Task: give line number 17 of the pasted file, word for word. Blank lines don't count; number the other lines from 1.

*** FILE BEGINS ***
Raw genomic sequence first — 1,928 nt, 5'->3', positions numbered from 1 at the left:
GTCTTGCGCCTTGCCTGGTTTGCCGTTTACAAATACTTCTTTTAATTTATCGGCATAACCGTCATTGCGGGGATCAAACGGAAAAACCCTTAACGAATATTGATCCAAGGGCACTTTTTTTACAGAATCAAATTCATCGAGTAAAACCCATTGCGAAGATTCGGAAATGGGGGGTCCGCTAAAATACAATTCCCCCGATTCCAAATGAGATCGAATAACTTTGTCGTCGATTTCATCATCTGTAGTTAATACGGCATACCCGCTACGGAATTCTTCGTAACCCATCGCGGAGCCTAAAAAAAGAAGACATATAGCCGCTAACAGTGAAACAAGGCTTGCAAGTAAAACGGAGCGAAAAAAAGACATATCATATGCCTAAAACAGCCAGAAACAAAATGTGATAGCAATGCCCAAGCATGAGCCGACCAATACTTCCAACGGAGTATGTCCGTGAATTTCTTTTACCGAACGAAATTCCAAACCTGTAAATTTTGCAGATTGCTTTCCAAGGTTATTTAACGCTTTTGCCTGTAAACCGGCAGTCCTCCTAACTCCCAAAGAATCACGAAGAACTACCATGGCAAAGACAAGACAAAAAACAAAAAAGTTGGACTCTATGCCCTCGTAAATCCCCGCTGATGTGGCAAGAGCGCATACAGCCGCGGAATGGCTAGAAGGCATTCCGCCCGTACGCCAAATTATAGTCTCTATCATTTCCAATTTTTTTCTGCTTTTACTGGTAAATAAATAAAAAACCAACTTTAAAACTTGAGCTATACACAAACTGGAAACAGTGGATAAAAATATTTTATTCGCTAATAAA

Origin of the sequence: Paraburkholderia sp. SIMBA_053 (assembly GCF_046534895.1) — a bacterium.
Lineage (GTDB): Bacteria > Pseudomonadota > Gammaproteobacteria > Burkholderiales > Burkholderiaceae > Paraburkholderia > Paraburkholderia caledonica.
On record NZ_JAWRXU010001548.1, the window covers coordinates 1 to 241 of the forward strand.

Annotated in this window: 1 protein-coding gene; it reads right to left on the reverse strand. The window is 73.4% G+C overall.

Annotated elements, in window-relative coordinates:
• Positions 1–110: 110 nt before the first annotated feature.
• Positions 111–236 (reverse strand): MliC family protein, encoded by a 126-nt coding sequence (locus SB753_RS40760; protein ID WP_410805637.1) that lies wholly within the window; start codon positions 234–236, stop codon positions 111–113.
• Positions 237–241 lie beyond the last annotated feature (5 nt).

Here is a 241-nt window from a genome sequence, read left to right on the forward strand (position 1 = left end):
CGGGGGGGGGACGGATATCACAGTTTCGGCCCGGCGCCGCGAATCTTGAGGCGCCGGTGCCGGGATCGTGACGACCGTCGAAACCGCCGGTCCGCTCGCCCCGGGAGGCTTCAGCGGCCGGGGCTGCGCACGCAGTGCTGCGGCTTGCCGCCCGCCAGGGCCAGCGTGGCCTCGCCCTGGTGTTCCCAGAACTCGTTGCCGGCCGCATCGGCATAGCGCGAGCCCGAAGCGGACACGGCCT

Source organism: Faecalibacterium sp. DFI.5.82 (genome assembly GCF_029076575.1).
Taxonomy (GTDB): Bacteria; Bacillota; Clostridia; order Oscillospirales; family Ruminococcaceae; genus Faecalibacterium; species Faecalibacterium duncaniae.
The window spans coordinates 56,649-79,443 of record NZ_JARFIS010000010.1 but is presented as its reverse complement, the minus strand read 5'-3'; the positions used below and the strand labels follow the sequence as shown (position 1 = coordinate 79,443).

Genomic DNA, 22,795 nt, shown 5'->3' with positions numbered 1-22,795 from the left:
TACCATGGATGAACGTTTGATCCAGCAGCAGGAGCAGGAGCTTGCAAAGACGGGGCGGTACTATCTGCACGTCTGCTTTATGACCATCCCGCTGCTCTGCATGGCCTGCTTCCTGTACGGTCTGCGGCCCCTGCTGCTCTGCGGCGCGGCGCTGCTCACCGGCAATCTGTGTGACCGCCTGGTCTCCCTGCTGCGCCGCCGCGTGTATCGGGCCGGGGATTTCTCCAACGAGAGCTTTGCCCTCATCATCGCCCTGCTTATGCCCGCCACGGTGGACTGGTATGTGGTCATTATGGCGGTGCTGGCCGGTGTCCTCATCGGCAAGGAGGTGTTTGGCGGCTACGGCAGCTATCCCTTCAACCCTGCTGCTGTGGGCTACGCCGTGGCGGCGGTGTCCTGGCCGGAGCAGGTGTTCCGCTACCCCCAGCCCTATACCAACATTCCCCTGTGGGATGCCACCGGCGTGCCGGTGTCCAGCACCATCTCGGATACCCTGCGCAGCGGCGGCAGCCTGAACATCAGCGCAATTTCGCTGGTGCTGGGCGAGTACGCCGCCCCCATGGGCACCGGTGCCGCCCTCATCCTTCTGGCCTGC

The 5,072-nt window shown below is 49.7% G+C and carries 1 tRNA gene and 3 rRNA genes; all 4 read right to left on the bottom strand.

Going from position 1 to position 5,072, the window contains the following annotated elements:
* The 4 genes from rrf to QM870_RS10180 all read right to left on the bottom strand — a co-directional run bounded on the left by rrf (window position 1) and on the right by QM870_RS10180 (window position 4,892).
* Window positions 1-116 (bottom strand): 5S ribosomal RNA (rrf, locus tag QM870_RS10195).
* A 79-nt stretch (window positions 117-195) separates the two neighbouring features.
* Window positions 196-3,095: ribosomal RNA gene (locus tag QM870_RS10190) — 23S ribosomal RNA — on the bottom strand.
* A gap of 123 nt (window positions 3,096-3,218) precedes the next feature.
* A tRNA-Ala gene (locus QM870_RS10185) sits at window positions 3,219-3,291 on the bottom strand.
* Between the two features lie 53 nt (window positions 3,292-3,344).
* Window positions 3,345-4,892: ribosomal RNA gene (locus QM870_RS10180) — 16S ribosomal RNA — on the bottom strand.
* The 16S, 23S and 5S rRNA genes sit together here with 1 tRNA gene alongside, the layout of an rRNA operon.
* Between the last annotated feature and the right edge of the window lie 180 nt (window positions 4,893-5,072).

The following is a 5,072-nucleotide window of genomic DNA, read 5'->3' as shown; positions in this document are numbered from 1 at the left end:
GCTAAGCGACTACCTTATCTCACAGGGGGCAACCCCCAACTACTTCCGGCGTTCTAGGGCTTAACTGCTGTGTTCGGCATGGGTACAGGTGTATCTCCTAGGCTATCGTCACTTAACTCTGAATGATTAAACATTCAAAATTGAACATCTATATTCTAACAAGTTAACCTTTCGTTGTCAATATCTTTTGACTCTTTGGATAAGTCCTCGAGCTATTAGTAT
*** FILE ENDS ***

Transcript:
TACCATGGATGAACGTTTGATCCAGCAGCAGGAGCAGGAGCTTGCAAAGACGGGGCGGTACTATCTGCACGTCTGCTTTATGACCATCCCGCTGCTCTGCATGGCCTGCTTCCTGTACGGTCTGCGGCCCCTGCTGCTCTGCGGCGCGGCGCTGCTCACCGGCAATCTGTGTGACCGCCTGGTCTCCCTGCTGCGCCGCCGCGTGTATCGGGCCGGGGATTTCTCCAACGAGAGCTTTGCCCTCATCATCGCCCTGCTTATGCCCGCCACGGTGGACTGGTATGTGGTCATTATGGCGGTGCTGGCCGGTGTCCTCATCGGCAAGGAGGTGTTTGGCGGCTACGGCAGCTATCCCTTCAACCCTGCTGCTGTGGGCTACGCCGTGGCGGCGGTGTCCTGGCCGGAGCAGGTGTTCCGCTACCCCCAGCCCTATACCAACATTCCCCTGTGGGATGCCACCGGCGTGCCGGTGTCCAGCACCATCTCGGATACCCTGCGCAGCGGCGGCAGCCTGAACATCAGCGCAATTTCGCTGGTGCTGGGCGAGTACGCCGCCCCCATGGGCACCGGTGCCGCCCTCATCCTTCTGGCCTGC